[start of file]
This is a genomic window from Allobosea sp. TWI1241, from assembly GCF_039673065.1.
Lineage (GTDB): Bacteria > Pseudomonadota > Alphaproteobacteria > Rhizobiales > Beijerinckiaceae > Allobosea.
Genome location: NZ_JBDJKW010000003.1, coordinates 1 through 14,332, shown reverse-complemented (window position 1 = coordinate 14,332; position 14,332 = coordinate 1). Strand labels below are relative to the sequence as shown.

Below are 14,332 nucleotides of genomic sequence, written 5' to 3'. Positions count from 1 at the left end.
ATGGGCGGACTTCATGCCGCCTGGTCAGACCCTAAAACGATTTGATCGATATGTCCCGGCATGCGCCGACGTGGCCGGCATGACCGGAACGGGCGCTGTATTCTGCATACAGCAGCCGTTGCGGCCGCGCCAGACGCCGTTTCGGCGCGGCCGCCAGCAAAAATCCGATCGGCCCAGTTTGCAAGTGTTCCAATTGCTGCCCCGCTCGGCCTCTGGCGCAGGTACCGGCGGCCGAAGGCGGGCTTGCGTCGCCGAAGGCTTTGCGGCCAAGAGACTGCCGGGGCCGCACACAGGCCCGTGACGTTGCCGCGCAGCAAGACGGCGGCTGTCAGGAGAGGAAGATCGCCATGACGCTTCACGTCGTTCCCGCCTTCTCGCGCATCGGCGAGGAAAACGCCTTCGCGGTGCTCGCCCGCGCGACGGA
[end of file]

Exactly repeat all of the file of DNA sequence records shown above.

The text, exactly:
This is a genomic window from Allobosea sp. TWI1241, from assembly GCF_039673065.1.
Lineage (GTDB): Bacteria > Pseudomonadota > Alphaproteobacteria > Rhizobiales > Beijerinckiaceae > Allobosea.
Genome location: NZ_JBDJKW010000003.1, coordinates 1 through 14,332, shown reverse-complemented (window position 1 = coordinate 14,332; position 14,332 = coordinate 1). Strand labels below are relative to the sequence as shown.

Below are 14,332 nucleotides of genomic sequence, written 5' to 3'. Positions count from 1 at the left end.
ATGGGCGGACTTCATGCCGCCTGGTCAGACCCTAAAACGATTTGATCGATATGTCCCGGCATGCGCCGACGTGGCCGGCATGACCGGAACGGGCGCTGTATTCTGCATACAGCAGCCGTTGCGGCCGCGCCAGACGCCGTTTCGGCGCGGCCGCCAGCAAAAATCCGATCGGCCCAGTTTGCAAGTGTTCCAATTGCTGCCCCGCTCGGCCTCTGGCGCAGGTACCGGCGGCCGAAGGCGGGCTTGCGTCGCCGAAGGCTTTGCGGCCAAGAGACTGCCGGGGCCGCACACAGGCCCGTGACGTTGCCGCGCAGCAAGACGGCGGCTGTCAGGAGAGGAAGATCGCCATGACGCTTCACGTCGTTCCCGCCTTCTCGCGCATCGGCGAGGAAAACGCCTTCGCGGTGCTCGCCCGCGCGACGGA